Allison Pearson’s column in today’s Telegraph is a corker, laying into the constant propaganda and psychological manipulation being thrown at us from official sources, first over Covid and now over weather and climate, to frighten us into compliance with extreme apocalyptic agendas. Here’s an excerpt.
You may have noticed that climate catastrophism has gone nuclear over the past week, as if on cue (we’ll come back to that), but the good old British weather refuses to cooperate. Disappointingly for the We’re All Gonna Fry brigade, it’s cool, rainy and sullen here with fitful gusts of wind; almost autumnal at times. As a July baby, I can tell you this is not unusual for July. (Prince George will have to get used to having his parties in the cloudy drizzle on our mutual birthday.)
Still, reporters scour the rest of Europe for better (i.e., bad) news. Tourists at the Trevi Fountain in Rome are invited to agree that the weather is “unbearable”. If it’s unbearable, why aren’t they back in their hotel rooms with a wet towel on their heads instead of happily licking their pistachio gelato and soaking up the rays? Why are reports of wildfires in La Palma being linked to soaring temperatures, when the weather on the island is in fact unusually mild, and set to be in the mid-20s all week?
Really not very unusual weather events have suddenly acquired important, scary names drawn from the mythological flames of hell. After Cerberus and Charon, get ready for Heatwave Hades. If the current weather in the U.K. had a name it would be Colin.
Are Brits really “cancelling their holiday plans” because of the “truly terrifying conditions”? Or are they, like me, stocking up on Hawaiian Tropic (used to be sniffy about it, now addicted) from Boots and crawling through the final fortnight of work before I can replenish my stocks of Vitamin D on a Turkish sunlounger.
There is something horribly familiar about all these apocalyptic warnings of catastrophic consequences if people don’t act. “Temperatures across the Mediterranean are nearing the highest ever recorded in Europe with travellers being warned that local medical and health services are strained in some areas.”
Ah, yes, that’s it. Knew we’d heard it before: Stay At Home, Save on Sunscreen, Support Net Zero.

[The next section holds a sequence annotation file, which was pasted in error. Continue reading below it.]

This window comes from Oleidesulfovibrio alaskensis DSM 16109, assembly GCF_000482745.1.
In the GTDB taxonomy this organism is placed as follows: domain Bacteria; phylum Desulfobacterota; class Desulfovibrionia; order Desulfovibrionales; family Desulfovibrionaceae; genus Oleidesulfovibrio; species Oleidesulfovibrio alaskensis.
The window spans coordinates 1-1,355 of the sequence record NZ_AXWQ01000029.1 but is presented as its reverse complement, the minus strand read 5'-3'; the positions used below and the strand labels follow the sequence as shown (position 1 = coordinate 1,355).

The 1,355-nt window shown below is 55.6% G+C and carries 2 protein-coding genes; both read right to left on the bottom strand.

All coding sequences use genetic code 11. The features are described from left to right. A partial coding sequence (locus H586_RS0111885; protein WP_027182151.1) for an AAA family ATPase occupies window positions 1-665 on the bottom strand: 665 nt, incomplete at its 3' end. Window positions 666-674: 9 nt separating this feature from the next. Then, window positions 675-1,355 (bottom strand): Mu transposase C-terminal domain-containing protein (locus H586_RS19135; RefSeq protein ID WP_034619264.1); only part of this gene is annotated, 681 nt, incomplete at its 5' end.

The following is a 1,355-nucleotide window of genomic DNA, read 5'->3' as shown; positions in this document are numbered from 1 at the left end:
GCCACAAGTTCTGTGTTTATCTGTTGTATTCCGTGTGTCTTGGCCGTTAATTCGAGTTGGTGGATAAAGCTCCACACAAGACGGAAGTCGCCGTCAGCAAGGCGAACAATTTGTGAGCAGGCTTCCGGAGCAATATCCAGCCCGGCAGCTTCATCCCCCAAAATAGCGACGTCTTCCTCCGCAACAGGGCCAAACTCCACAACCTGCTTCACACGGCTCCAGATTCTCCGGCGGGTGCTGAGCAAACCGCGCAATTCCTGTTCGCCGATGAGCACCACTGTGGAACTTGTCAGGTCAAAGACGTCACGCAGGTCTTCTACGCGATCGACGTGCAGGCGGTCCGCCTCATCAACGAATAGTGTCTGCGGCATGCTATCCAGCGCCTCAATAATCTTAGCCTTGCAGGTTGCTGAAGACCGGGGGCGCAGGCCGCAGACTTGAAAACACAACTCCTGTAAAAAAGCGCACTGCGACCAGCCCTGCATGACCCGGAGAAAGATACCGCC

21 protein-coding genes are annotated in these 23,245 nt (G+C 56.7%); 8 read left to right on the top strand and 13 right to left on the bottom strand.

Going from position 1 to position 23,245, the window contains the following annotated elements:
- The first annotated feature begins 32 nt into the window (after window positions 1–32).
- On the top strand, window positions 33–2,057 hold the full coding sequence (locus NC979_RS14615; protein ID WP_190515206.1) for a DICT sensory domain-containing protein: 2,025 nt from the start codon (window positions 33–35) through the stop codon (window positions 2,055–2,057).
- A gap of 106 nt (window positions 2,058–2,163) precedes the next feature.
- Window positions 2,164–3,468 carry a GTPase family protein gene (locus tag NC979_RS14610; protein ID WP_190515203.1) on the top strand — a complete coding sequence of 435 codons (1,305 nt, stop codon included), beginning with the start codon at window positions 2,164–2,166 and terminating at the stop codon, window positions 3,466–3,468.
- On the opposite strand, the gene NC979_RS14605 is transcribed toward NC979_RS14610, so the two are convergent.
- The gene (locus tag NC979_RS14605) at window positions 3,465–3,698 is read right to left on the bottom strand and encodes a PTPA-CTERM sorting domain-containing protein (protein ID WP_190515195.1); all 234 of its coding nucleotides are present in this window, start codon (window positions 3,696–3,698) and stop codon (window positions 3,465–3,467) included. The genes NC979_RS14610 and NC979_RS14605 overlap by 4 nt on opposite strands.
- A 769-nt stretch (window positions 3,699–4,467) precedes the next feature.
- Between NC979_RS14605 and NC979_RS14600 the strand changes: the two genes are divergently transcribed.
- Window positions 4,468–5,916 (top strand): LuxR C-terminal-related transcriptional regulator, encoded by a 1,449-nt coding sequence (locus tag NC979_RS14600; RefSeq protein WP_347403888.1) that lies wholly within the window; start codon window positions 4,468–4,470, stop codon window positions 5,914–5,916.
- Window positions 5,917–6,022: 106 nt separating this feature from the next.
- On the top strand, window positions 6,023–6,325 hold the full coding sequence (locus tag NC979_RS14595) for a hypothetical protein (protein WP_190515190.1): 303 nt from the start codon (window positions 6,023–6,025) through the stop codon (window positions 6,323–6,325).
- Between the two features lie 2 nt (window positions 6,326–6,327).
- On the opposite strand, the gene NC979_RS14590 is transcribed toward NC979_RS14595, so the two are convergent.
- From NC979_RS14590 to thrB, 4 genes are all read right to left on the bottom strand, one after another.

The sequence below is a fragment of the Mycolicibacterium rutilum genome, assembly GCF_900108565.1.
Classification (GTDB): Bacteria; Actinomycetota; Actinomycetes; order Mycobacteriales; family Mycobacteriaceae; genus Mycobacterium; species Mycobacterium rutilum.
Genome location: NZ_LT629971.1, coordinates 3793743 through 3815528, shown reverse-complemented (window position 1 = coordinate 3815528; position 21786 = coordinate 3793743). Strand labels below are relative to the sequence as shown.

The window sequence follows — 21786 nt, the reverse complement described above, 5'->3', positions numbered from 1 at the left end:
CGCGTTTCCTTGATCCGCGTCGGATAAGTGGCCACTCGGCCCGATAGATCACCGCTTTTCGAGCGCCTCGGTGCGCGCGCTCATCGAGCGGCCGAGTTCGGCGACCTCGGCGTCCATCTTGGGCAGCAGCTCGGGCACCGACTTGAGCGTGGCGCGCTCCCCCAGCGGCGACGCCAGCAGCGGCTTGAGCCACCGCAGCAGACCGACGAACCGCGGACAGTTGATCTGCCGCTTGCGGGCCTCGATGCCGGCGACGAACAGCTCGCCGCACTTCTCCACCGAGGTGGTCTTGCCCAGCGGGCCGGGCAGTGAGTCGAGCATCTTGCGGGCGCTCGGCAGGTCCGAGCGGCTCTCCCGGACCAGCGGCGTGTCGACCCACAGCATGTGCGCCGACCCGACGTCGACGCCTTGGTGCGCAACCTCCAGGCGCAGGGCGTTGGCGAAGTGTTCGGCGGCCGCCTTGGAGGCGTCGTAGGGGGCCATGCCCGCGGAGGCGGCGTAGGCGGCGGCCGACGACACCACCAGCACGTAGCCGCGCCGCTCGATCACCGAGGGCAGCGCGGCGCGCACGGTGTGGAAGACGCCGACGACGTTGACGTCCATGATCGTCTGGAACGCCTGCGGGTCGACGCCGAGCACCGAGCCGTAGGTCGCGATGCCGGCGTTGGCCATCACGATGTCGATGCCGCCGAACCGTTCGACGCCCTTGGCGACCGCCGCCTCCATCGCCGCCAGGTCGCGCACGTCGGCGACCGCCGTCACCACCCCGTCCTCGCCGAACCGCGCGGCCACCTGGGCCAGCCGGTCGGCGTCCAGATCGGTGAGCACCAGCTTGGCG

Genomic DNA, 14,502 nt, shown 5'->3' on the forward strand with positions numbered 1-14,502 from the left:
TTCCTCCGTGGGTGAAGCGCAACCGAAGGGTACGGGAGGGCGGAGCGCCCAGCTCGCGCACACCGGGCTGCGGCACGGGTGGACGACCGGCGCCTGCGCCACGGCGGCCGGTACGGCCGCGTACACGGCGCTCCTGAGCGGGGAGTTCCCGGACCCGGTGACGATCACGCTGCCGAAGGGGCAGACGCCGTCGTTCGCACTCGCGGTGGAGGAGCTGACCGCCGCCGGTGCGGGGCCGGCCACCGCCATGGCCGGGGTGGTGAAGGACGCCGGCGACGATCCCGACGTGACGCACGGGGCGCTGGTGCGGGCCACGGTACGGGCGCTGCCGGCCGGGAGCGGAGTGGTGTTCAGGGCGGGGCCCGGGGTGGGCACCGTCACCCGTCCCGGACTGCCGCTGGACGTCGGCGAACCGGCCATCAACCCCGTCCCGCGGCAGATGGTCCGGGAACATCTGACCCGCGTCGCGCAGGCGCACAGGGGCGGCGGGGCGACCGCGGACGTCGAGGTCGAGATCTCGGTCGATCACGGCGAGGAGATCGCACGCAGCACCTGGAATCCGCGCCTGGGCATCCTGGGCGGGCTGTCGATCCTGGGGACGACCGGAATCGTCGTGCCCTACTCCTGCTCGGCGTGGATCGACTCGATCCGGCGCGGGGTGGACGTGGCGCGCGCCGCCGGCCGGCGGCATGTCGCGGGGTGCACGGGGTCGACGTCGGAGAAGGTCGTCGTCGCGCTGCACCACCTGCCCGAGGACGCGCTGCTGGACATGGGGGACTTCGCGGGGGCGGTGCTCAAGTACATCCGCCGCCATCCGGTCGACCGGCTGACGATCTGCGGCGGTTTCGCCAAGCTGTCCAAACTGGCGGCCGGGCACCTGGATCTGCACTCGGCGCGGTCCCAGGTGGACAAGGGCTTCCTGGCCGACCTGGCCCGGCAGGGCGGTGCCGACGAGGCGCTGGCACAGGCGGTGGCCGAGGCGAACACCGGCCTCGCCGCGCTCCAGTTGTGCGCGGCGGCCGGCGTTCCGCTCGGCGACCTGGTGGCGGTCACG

It’s almost as if the same people who scared the pants off us during the pandemic, terrorising people into obeying often idiotic rules, were at it again. The Behavioural Insights Team (a.k.a. the Nudge Unit) – spun out of the Cabinet Office, and now working for many large corporates, global institutions and national governments – is teaming up with broadcasters to drive messages about climate change.
A report by the BIT in collaboration with Sky TV called ‘The Power of TV: Nudging Viewers to Decarbonise their Lifestyles’ says that “behavioural change on climate can be driven by TV… It comes at a critical time as experts now widely accept that we must shift the behaviour of millions of people to deliver our collective Net Zero goals”.
You don’t have to be a climate sceptic to find something sinister in the idea of broadcasters plotting to manipulate the public into reaching “our collective goals”. Whose goals are they? Why no questioning of whether this is in the population’s best interest or not? Where are the alternative points of view?
After the disastrous impact of its Covid propaganda on the nation’s mental and physical health, a period of embarrassed silence would be welcome from the Nudge Unit. Yet, here they go again with their sly tricks, their cold calculation of human weakness, their sneaky sleight of hand. What is the betting that the sudden change in TV weather maps, from pastoral greens and shy yellows to diabolical reds, even bruised purples and black, was suggested by the Nudge Unit?